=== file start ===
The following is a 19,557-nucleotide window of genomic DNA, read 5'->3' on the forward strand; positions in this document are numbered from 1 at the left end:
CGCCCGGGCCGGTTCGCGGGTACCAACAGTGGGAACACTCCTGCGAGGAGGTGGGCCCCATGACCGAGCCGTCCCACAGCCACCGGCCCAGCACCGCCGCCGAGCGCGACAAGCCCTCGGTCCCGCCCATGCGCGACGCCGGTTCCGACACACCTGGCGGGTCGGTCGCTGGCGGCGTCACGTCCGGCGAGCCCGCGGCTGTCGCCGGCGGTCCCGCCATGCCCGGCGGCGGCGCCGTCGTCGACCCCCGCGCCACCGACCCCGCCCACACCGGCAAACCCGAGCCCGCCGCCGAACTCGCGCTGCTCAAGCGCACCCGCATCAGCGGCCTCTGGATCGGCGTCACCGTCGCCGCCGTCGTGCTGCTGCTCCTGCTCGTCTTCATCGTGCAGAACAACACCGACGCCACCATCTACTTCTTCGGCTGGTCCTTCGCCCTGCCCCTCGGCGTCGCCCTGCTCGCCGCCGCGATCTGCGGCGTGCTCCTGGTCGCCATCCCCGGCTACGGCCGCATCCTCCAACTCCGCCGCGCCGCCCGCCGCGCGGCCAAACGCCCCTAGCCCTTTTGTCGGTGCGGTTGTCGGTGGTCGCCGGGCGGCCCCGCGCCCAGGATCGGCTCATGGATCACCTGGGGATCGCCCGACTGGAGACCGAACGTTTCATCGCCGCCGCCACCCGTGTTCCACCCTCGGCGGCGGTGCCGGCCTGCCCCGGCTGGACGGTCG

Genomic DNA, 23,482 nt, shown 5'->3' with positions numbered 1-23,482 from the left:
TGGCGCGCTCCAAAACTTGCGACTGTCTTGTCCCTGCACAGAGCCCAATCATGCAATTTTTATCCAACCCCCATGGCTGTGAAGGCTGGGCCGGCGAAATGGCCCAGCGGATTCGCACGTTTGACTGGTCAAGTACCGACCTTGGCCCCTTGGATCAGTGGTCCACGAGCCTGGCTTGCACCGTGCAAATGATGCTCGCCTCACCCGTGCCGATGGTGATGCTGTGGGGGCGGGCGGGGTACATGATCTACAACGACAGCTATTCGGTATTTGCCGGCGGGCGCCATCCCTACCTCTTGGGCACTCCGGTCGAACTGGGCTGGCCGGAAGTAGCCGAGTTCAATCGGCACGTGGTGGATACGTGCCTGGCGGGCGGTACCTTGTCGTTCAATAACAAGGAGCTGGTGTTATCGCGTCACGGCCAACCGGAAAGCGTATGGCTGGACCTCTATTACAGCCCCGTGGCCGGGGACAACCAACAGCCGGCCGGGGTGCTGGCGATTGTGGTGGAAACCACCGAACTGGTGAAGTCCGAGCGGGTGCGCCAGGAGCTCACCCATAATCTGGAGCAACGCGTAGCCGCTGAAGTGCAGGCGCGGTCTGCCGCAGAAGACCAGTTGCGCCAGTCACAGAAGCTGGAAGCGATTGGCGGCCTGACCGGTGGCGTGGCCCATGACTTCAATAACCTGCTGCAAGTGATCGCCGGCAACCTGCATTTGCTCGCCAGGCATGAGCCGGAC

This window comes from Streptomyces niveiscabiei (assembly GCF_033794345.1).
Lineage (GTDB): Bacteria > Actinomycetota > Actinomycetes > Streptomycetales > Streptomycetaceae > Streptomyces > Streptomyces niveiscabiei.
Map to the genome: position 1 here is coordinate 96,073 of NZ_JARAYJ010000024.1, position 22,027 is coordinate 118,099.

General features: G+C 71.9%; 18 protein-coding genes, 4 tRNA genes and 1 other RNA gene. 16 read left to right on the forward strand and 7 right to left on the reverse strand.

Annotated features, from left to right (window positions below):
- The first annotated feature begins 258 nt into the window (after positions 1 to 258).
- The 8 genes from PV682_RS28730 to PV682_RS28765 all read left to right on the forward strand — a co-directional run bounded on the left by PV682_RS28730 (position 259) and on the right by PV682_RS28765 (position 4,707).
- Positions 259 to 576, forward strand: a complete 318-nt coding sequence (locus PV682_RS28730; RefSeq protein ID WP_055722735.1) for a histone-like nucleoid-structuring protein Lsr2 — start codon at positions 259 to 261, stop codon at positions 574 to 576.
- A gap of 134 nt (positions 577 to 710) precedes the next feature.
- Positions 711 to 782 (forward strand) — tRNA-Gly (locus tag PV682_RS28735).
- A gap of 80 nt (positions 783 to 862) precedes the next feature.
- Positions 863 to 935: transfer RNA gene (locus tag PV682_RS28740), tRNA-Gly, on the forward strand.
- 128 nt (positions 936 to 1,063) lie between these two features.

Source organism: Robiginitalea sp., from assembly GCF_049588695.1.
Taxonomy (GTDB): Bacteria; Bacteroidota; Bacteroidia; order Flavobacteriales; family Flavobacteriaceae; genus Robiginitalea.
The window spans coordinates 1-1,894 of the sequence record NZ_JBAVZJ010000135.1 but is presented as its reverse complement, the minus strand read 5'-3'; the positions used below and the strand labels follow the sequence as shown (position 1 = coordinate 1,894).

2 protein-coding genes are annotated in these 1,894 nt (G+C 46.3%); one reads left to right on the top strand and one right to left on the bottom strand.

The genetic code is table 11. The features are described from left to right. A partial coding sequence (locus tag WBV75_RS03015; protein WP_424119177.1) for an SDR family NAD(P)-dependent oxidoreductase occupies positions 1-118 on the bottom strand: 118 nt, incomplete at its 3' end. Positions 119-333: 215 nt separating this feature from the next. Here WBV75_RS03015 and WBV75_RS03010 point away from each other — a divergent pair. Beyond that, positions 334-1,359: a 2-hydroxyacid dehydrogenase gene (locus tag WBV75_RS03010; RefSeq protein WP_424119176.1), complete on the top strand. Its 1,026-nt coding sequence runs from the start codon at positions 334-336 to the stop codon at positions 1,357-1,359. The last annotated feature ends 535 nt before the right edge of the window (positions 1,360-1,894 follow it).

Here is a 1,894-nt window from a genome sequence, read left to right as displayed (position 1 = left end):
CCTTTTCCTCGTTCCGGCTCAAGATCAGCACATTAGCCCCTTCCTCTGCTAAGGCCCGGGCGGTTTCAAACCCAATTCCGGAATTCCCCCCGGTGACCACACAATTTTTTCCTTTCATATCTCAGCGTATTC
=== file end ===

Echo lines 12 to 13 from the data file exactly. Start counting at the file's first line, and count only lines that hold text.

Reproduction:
- Positions 259 to 576, forward strand: a complete 318-nt coding sequence (locus PV682_RS28730; RefSeq protein ID WP_055722735.1) for a histone-like nucleoid-structuring protein Lsr2 — start codon at positions 259 to 261, stop codon at positions 574 to 576.
- A gap of 134 nt (positions 577 to 710) precedes the next feature.